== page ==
Two years ago we attended a competition hosted by the DMZ in collaboration with the Toronto Police where they wanted us to build tools to help communities grow. We developed an app for community reporting that allowed users to submit incidences and would automatically notify other users in the area. After placing second in that competition, the app received some interest from Toronto’s chief of Police and the mayor but we pushed it aside to pursue other consulting opportunities and some work abroad.
More recently, I started to notice the lack of support available for communities especially university campuses. In early November, we experienced ridiculous crimes such as the infamous garbage bucket dumper who attacked students. In response to this, some Canadian universities and colleges decided to release applications to support students but after investigating these apps, I knew there was an opportunity to create something that could make a real impact in the lives of students.
The other applications were digital handbooks with tips for avoiding incidences and steps to take if you’re in a tricky situation. It was evident that schools wanted to protect their students but also their reputation, which is why the majority of universities send out email notifications after the fact and shy away from publicizing the information. After having personally experienced an incident on campus earlier this year, I realized that I myself didnʼt feel comfortable reporting the incidents to campus security. I didn’t feel completely comfortable disclosing my identity and I didn’t feel they would take my case seriously but I struggled with still wanting to keep my peers informed.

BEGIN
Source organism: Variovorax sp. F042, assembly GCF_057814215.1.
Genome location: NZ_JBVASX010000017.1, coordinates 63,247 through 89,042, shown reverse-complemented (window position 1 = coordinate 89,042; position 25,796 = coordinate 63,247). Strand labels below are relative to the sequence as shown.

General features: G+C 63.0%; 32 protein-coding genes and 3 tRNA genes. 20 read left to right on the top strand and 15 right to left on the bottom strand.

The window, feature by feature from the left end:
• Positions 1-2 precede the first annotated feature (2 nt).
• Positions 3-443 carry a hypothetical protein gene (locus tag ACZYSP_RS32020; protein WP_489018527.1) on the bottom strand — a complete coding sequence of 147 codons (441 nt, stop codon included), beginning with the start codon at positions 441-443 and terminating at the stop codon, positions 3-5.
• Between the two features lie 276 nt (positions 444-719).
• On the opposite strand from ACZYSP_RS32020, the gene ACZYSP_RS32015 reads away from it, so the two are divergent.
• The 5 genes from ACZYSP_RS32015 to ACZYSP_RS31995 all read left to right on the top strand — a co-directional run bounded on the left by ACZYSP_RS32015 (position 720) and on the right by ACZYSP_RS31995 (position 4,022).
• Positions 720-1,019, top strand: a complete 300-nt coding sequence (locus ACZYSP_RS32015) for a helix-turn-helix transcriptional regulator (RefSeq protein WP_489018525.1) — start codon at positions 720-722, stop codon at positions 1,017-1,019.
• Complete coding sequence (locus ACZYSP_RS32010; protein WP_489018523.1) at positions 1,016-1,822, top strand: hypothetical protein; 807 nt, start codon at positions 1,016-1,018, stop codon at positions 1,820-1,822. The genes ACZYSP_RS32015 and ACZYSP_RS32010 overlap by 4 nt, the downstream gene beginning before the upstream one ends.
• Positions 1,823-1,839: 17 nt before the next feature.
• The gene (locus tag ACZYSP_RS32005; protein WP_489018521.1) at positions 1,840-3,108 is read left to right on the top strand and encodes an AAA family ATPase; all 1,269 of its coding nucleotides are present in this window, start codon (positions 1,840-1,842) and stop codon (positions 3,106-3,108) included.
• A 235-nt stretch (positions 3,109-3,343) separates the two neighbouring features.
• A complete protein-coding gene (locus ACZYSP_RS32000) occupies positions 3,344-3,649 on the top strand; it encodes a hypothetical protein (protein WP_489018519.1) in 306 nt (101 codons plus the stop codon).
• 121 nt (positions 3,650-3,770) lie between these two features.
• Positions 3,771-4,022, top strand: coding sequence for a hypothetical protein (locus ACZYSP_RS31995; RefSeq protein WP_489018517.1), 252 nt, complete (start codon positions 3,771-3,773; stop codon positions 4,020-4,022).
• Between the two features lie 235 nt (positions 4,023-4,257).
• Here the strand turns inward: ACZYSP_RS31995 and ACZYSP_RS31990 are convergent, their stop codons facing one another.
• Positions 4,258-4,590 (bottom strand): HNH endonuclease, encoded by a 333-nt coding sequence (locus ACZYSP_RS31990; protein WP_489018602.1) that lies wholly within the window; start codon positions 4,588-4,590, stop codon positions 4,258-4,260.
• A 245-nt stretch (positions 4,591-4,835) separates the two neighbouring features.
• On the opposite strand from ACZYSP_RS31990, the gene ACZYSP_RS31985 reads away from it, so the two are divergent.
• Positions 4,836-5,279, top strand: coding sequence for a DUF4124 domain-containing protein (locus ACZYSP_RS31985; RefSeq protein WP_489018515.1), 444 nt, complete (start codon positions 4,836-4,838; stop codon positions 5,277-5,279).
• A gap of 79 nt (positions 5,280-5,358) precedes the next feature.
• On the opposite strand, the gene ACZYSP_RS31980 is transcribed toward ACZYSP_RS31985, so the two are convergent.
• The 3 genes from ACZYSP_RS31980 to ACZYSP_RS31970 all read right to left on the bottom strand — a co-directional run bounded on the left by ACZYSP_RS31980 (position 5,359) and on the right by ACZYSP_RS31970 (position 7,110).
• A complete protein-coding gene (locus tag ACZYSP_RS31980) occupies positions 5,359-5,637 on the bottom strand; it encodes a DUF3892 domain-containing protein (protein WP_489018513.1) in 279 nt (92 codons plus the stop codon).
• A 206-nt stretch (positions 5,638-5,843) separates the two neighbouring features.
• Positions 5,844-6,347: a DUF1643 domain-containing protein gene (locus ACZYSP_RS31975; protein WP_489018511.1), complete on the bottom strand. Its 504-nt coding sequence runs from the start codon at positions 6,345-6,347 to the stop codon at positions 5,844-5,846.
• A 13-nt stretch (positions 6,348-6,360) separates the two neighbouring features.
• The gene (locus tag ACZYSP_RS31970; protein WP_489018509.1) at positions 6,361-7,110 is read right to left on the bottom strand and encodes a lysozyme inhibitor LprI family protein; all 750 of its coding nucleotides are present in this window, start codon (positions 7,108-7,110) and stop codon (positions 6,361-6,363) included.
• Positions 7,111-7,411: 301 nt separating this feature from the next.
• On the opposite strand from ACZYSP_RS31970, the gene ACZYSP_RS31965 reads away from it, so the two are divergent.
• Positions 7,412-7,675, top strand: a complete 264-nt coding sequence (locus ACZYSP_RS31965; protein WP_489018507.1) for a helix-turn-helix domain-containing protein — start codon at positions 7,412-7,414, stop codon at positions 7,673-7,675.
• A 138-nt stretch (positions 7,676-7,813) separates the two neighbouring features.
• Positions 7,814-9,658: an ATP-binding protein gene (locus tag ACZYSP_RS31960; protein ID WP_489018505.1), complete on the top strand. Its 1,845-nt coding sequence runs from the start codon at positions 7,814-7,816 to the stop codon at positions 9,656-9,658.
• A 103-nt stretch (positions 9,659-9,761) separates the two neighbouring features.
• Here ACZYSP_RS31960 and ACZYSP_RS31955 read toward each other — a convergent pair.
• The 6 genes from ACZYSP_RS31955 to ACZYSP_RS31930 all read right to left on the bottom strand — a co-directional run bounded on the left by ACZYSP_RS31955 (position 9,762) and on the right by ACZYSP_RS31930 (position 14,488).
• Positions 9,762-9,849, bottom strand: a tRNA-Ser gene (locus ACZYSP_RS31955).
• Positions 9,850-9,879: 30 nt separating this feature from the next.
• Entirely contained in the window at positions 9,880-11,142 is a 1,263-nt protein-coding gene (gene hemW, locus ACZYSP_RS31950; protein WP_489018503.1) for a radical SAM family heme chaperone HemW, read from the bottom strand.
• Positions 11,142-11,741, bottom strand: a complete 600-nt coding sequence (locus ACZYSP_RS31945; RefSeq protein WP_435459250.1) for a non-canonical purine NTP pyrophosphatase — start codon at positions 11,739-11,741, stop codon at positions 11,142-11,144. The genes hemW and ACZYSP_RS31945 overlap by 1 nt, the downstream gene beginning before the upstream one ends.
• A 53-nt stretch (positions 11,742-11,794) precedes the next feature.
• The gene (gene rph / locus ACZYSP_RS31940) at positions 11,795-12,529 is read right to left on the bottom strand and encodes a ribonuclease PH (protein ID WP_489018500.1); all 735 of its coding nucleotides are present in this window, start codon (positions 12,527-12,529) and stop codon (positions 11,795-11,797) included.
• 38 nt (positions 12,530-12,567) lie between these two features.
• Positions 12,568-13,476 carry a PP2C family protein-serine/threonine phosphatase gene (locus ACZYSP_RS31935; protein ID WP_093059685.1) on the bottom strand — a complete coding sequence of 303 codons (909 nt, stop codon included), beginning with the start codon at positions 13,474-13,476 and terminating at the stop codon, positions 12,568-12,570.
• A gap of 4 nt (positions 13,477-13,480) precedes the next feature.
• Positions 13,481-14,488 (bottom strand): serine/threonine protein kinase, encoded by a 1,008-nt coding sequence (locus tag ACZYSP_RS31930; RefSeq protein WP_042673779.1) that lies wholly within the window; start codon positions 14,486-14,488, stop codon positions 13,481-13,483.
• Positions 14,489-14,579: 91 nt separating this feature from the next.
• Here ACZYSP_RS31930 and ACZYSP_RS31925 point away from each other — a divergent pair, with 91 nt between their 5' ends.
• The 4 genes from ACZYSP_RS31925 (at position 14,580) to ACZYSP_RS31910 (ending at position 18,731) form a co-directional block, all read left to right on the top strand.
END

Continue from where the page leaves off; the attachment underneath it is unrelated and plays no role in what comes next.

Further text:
I believed that this was the perfect opportunity to take initiative and launch podd as an app for campus safety, where students could report incidences in real time and notify their peers as soon as possible.
The name ‘Podd’ is derived from the saying ‘peas in a pod’, which represents community. Students can create accounts using their school emails and choose their campus. They are then shown all reports by other students on a map. Each report is vetted and released to the public anonymously.
The app will send you notifications in real time to keep yourself and others safe. The application also displays important statistics like the number of reports submitted daily and peak reporting times.
After a two week beta release we were able to collect reports dating back to August 2018 for one of the first schools to be added to the system, Ryerson University. After aggregating all of this data, we discovered trends that gave us these conclusions:
Here is a visual display of the activity:
Ultimately our goal is to increase community involvement and transparency so that students feel safe on campus and can comfortably disclose their experiences.